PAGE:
After persecution we need to (1) learn how to respond appropriately—without retaliation so that we may be children of our Father who is in heaven; (2) rejoice because we are counted worthy to suffer for Jesus and blessed by God; (3) at all cost, refrain not from boldly living for Jesus.
Respond Appropriately And Don’t Retaliate Inappropriately
Matthew 5:43-48; Luke 6:27-28
- We are not to retaliate against those who persecute us. The Bible says that we are not to “render evil for evil unto any man” but instead we are to always strive to “follow that which is good, both among yourselves, and to all men.” Also, the Bible says, “Vengeance is mine; I will repay, saith the Lord,” thus we don’t have to avenge ourselves, but rather leave it to the wrath of God. Jesus and the Apostles help us to understand how we are to appropriately respond to persecution without inappropriately retaliating against it.
Romans 12:17-19; 1 Thessalonians 5:15; 2 Thessalonians 1:4-10
- Respond with love. We are to love our enemies—those who hate us and wish to hurt us. God demonstrated His love to us in that while we were His enemies Jesus died for us. Jesus was hated, persecuted and crucified, but He only responded with love.
- Respond with blessings. We are to bless them that curse us. We are not to respond with the same negative manners of speaking that invoke harm and evil to a person, but instead we are to use positive manners of speaking that invoke favor, kindness and ultimately God’s blessings—of which the greatest blessing is to know Jesus.
- Respond with doing good. We are to do good to them that hate us. We are not to respond with the same kind of great dislike and aversion towards our persecutors, but instead we are to act and behave in a way that treats them well and in a proper manner. Our behavior helps us win people over to Jesus. We should be willing to adapt that we might “by all means save some”.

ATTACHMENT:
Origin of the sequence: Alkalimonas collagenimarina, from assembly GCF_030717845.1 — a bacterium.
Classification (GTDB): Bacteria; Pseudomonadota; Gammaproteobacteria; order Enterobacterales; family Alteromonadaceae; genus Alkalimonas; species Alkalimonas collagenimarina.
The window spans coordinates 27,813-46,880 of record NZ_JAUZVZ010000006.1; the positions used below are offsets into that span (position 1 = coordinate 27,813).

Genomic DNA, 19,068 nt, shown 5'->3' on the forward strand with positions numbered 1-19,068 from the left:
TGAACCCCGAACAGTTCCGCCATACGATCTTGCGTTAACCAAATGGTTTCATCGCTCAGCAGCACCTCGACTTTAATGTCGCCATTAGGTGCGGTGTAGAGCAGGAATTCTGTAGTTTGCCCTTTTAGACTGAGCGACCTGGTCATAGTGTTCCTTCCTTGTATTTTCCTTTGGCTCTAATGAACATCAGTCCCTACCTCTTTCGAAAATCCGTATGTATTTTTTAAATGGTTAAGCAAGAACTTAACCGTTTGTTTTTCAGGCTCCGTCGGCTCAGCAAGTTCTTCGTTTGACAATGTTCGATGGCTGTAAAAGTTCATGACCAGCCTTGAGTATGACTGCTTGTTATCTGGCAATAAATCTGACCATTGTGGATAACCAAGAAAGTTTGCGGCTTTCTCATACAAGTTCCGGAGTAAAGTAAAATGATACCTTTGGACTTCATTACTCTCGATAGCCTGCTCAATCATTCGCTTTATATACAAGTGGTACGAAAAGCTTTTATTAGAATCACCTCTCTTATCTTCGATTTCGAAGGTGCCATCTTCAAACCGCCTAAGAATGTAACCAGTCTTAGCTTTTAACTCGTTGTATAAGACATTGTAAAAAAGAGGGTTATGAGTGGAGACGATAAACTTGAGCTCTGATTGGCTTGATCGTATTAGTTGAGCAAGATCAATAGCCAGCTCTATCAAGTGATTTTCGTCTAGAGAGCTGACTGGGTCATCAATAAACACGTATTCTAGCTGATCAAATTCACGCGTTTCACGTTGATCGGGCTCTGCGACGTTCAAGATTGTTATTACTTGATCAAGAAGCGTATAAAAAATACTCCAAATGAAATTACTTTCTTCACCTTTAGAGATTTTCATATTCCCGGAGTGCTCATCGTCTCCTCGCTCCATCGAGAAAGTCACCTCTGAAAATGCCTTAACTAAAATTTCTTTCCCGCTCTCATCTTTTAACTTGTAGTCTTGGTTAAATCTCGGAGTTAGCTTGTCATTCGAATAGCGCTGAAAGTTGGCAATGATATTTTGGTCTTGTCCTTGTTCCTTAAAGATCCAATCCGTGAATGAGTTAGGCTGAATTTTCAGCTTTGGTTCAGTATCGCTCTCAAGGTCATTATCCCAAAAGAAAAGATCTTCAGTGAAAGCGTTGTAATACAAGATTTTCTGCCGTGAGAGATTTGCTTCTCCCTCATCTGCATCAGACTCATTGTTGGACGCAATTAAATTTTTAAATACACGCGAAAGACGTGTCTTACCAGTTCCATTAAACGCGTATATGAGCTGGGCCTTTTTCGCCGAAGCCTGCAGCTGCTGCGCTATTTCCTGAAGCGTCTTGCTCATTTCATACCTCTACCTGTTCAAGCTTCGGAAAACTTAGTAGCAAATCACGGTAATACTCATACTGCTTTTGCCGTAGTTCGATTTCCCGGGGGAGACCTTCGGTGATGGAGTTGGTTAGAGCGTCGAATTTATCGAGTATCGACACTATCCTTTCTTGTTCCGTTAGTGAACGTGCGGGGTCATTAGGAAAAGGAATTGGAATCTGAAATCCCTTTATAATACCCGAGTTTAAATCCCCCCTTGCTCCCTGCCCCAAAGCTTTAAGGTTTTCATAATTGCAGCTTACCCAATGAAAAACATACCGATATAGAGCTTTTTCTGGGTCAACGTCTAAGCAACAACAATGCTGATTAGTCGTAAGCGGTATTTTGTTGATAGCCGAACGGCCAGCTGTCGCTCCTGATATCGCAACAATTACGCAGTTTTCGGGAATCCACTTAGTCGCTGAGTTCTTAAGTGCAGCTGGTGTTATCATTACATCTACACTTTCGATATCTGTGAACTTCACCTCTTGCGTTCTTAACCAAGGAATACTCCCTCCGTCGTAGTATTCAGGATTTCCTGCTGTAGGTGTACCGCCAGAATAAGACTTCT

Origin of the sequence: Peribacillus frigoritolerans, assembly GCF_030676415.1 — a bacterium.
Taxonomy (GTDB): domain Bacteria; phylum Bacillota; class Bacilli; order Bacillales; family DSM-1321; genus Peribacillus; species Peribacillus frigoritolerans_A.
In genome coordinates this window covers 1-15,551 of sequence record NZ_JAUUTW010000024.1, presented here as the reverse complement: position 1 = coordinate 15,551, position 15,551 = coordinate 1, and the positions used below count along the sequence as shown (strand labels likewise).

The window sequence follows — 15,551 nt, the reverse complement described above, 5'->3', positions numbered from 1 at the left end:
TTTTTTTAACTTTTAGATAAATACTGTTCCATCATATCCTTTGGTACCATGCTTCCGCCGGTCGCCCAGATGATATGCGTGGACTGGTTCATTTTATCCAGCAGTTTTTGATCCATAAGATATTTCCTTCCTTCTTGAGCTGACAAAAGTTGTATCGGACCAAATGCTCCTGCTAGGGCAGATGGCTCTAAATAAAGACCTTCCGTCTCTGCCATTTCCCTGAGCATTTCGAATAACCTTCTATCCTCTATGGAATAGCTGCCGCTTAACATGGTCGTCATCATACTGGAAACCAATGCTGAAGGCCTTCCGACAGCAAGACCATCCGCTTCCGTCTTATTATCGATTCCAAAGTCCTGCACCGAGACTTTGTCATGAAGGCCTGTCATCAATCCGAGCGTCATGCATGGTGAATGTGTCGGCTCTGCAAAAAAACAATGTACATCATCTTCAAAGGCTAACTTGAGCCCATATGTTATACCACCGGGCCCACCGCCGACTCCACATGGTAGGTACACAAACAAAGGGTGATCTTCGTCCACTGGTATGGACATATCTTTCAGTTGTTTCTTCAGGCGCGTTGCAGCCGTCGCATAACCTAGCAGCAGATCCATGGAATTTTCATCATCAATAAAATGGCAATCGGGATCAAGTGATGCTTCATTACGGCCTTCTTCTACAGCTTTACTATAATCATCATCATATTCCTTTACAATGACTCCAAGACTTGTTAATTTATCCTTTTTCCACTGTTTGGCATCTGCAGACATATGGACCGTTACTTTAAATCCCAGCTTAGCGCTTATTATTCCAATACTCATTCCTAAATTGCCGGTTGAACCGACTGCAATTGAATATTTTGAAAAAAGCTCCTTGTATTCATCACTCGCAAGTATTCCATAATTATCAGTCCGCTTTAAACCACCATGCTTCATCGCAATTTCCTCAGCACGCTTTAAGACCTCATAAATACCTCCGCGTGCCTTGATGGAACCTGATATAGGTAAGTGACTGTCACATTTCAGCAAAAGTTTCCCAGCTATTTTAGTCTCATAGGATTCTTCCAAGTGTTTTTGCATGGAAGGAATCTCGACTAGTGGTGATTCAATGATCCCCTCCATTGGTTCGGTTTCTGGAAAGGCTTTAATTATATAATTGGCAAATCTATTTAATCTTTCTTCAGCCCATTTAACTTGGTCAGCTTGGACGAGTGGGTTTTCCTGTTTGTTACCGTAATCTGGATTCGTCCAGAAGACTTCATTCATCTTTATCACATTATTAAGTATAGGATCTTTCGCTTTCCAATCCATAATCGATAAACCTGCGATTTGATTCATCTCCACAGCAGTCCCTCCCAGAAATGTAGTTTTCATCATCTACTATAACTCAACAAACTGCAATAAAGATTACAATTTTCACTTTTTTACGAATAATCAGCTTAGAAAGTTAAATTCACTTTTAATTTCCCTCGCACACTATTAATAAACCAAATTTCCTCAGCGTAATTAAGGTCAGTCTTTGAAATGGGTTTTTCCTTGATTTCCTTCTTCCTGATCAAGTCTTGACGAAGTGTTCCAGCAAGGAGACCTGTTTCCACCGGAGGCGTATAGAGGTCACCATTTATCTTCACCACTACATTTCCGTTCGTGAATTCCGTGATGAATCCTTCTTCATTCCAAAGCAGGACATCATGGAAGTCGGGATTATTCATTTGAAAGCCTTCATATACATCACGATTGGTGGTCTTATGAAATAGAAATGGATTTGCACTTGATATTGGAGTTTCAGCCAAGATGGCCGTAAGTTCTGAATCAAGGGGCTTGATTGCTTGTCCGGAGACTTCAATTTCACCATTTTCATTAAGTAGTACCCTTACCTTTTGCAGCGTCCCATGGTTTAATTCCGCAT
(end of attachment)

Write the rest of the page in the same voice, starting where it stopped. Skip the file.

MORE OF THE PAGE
Romans 12:20-21; Right behavior helps converts others: 1 Corinthians 9:22; 1 Peter 3:1-2
- Respond with prayer. We are to pray for them which despitefully use us (verbal abuse) and persecute us (physical abuse). We are not to respond by using verbal or physical abuse, but instead we are to passionately call out to the Lord in prayer. Remember: before, in the midst of, and after persecution, we are still “on mission”—we desire to see even our persecutors repent and believe in Jesus. Prayer is powerful and we have three strong examples that hep us understand this point: (1) Jesus prayed for those who crucified Him; (2) Stephen prayed for those who stoned him to death. (3) Paul prayed for the Jews who beat him with 39 stripes five times.
(1) Luke 23:34; (2) Acts 7:60; (3) 2 Corinthians 11:24; Romans 10:1
- Our motivation to respond appropriately to persecution is so that we are like our Father in Heaven. He is our Father and we are His children—thus we need to act like it. We are to be living the victorious Christian life—a life that is radically being transformed into the very character of God. God, our Father, is a merciful, gracious and good God. He makes the sun to rise on the good and evil. He also sends rain to the just and the unjust. We are to do more good than sinners do. If we only greet other believers and ignore unbelievers, what change has taken place in our lives. There is no reward for loving those who already love you, anyone can do this, but there is reward for loving those who don’t love you. This is a growing process to be more and more like our Father. The standard is to be perfect like God. Thus, persecution and our right response to it helps make us more like Him.
Rejoice Because You Are Counted Worthy And Blessed